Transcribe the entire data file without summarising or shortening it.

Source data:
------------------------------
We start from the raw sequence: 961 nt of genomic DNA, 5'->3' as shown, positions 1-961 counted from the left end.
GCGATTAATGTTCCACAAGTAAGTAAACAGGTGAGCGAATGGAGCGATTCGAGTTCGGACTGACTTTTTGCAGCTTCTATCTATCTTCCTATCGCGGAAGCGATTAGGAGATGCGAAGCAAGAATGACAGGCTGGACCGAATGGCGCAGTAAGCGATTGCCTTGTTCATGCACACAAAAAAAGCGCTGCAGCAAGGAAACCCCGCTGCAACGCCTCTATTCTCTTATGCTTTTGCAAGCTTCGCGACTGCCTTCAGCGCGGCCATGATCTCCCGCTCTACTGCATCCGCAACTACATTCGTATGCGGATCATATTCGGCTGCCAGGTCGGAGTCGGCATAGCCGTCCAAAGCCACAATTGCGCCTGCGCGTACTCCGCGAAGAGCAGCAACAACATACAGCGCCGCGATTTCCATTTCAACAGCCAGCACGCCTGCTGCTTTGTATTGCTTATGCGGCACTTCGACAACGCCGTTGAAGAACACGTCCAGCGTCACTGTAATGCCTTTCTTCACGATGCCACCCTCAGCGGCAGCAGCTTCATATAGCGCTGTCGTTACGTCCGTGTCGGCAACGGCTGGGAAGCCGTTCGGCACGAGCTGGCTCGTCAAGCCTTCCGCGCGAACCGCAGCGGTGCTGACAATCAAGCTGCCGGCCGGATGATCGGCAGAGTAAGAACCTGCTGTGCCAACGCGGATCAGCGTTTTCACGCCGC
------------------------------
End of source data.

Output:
We start from the raw sequence: 961 nt of genomic DNA, 5'->3' as shown, positions 1-961 counted from the left end.
GCGATTAATGTTCCACAAGTAAGTAAACAGGTGAGCGAATGGAGCGATTCGAGTTCGGACTGACTTTTTGCAGCTTCTATCTATCTTCCTATCGCGGAAGCGATTAGGAGATGCGAAGCAAGAATGACAGGCTGGACCGAATGGCGCAGTAAGCGATTGCCTTGTTCATGCACACAAAAAAAGCGCTGCAGCAAGGAAACCCCGCTGCAACGCCTCTATTCTCTTATGCTTTTGCAAGCTTCGCGACTGCCTTCAGCGCGGCCATGATCTCCCGCTCTACTGCATCCGCAACTACATTCGTATGCGGATCATATTCGGCTGCCAGGTCGGAGTCGGCATAGCCGTCCAAAGCCACAATTGCGCCTGCGCGTACTCCGCGAAGAGCAGCAACAACATACAGCGCCGCGATTTCCATTTCAACAGCCAGCACGCCTGCTGCTTTGTATTGCTTATGCGGCACTTCGACAACGCCGTTGAAGAACACGTCCAGCGTCACTGTAATGCCTTTCTTCACGATGCCACCCTCAGCGGCAGCAGCTTCATATAGCGCTGTCGTTACGTCCGTGTCGGCAACGGCTGGGAAGCCGTTCGGCACGAGCTGGCTCGTCAAGCCTTCCGCGCGAACCGCAGCGGTGCTGACAATCAAGCTGCCGGCCGGATGATCGGCAGAGTAAGAACCTGCTGTGCCAACGCGGATCAGCGTTTTCACGCCGC